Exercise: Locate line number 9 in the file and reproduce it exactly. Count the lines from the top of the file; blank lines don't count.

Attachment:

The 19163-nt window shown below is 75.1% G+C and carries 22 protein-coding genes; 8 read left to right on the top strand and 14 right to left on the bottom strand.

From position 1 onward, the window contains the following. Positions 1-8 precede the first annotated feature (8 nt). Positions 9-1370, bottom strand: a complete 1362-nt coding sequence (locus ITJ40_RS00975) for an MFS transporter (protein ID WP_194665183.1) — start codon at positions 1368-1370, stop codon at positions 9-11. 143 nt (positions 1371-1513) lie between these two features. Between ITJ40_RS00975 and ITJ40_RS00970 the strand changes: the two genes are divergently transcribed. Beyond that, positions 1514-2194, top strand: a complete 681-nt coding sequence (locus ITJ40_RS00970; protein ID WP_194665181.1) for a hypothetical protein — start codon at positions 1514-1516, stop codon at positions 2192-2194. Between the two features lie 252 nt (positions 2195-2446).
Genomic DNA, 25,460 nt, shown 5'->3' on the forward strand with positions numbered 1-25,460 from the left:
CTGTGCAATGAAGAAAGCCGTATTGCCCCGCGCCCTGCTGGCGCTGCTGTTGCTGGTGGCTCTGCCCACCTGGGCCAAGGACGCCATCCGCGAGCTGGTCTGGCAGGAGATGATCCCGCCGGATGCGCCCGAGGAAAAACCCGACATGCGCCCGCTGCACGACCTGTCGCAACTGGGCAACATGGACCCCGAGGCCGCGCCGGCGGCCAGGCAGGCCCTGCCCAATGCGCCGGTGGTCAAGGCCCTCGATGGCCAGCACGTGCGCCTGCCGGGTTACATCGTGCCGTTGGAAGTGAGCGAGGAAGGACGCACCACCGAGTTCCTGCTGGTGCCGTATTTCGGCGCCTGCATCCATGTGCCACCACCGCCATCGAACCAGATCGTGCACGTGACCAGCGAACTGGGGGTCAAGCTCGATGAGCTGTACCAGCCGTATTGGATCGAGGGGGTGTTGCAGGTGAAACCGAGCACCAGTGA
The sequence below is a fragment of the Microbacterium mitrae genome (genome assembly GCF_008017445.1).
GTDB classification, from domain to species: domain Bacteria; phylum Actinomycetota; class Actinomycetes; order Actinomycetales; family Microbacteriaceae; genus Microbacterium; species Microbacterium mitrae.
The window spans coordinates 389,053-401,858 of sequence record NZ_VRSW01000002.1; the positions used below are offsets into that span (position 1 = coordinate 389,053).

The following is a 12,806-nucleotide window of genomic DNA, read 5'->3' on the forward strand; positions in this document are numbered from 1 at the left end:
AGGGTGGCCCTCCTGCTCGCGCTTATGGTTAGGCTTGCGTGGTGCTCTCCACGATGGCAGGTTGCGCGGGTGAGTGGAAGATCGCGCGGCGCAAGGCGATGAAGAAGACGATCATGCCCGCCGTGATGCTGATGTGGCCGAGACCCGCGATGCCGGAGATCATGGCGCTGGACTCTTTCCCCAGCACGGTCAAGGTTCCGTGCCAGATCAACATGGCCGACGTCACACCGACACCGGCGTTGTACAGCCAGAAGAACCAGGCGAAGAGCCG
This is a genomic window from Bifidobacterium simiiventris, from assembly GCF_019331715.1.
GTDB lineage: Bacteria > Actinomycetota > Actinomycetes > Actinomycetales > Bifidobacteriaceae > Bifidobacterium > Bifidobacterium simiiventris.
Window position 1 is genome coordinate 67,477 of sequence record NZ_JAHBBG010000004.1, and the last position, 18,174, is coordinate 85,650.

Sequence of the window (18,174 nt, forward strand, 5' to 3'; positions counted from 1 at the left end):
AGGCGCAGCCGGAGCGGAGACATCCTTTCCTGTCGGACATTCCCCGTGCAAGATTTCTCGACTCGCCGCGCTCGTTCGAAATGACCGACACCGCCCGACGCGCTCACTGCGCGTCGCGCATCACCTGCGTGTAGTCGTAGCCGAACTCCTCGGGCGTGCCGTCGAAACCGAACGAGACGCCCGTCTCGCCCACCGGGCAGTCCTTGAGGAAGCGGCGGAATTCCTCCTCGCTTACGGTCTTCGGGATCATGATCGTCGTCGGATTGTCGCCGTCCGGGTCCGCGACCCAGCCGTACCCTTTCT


AGGGTGGCCCTCCTGCTCGCGCTTATGGTTAGGCTTGCGTGGTGCTCTCCACGATGGCAGGTTGCGCGGGTGAGTGGAAGATCGCGCGGCGCAAGGCGATGAAGAAGACGATCATGCCCGCCGTGATGCTGATGTGGCCGAGACCCGCGATGCCGGAGATCATGGCGCTGGACTCTTTCCCCAGCACGGTCAAGGTTCCGTGCCAGATCAACATGGCCGACGTCACACCGACACCGGCGTTGTACAGCCAGAAGAACCAGGCGAAGAGCCG